by Dennis McConaghy
June 7, 2018
The federal government’s promise to buy the Trans Mountain pipeline was not ideal, but it was preferable to a total breakdown of the project. Nationalization was the federal government’s last remaining market-access option for Canadian oilsands entirely within its own jurisdiction.
That the Trudeau government was compelled to resort to this option is a testament to the dysfunction of our approval processes for major hydrocarbon infrastructure. A project that had all of the requisite regulatory approvals and had not to date suffered any substantive reversal in the courts was nevertheless deemed by its private capital investors as too risky to try completing.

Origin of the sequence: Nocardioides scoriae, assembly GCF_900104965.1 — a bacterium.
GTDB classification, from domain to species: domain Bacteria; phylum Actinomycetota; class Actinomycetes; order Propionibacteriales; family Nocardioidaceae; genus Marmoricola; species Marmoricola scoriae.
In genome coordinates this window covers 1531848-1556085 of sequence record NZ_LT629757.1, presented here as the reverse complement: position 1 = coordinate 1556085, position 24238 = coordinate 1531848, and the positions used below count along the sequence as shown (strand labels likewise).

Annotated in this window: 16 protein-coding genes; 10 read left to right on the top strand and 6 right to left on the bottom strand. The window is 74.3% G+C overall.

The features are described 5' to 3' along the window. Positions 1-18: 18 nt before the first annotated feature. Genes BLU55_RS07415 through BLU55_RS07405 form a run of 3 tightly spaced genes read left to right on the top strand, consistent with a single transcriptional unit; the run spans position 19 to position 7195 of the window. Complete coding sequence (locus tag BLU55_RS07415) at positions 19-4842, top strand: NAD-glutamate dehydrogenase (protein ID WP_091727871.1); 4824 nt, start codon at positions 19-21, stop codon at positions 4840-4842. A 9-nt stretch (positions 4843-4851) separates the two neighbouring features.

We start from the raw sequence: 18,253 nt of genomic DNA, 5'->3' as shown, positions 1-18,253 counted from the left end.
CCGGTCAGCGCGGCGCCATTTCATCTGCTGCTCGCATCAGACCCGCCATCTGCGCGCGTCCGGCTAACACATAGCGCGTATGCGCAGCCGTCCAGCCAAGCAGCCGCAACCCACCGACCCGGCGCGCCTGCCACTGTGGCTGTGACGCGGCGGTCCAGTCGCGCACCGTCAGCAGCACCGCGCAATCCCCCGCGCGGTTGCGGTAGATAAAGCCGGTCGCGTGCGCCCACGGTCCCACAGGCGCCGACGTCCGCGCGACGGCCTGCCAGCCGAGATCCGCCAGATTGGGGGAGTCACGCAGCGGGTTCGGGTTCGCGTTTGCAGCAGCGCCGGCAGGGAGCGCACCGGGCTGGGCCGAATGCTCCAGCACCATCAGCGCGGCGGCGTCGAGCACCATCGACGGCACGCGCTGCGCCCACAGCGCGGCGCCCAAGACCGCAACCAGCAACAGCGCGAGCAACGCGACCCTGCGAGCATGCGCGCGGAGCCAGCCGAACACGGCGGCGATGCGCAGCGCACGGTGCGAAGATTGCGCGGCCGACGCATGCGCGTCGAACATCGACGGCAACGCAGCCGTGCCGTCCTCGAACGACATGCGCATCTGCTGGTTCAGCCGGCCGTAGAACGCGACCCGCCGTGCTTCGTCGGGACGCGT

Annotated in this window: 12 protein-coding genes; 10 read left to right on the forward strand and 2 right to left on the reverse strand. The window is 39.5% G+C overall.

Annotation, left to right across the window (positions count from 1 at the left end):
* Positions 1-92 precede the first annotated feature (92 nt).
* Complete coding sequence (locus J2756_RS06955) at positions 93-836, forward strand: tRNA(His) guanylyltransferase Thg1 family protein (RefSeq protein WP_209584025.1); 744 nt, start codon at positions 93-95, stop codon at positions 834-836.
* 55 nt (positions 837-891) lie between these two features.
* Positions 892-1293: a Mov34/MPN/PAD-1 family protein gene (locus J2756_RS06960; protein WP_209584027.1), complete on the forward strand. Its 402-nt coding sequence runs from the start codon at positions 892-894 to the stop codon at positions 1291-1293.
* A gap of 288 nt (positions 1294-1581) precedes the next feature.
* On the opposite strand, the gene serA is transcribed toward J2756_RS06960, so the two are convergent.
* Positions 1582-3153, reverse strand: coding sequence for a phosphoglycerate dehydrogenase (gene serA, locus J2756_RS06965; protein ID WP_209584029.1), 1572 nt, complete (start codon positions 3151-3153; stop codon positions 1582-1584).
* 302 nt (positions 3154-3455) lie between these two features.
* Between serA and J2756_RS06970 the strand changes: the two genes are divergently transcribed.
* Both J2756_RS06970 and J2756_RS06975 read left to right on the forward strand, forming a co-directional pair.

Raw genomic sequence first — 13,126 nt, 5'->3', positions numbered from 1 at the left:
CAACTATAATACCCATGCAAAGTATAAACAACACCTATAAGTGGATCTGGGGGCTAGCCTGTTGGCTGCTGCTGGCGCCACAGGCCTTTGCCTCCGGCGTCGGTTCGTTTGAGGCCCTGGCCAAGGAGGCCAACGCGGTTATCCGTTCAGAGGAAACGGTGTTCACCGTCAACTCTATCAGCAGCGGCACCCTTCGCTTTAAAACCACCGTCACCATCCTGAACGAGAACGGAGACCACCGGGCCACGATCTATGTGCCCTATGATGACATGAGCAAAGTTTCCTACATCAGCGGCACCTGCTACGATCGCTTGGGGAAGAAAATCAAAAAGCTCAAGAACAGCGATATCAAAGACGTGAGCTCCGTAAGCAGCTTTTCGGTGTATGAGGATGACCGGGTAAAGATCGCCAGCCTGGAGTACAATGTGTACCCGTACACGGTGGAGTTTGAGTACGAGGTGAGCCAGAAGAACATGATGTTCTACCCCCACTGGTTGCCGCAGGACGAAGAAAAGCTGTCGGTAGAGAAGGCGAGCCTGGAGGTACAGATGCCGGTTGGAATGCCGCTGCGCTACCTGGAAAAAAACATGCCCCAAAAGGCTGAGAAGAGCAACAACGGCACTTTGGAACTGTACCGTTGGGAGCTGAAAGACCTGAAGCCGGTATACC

Regardless of whether Trans Mountain is actually completed, as the Trudeau government promises, and eventually sold to private-sector interests, as it also vows to do, the question for reasonable Canadians is what we’ve learned from this outcome.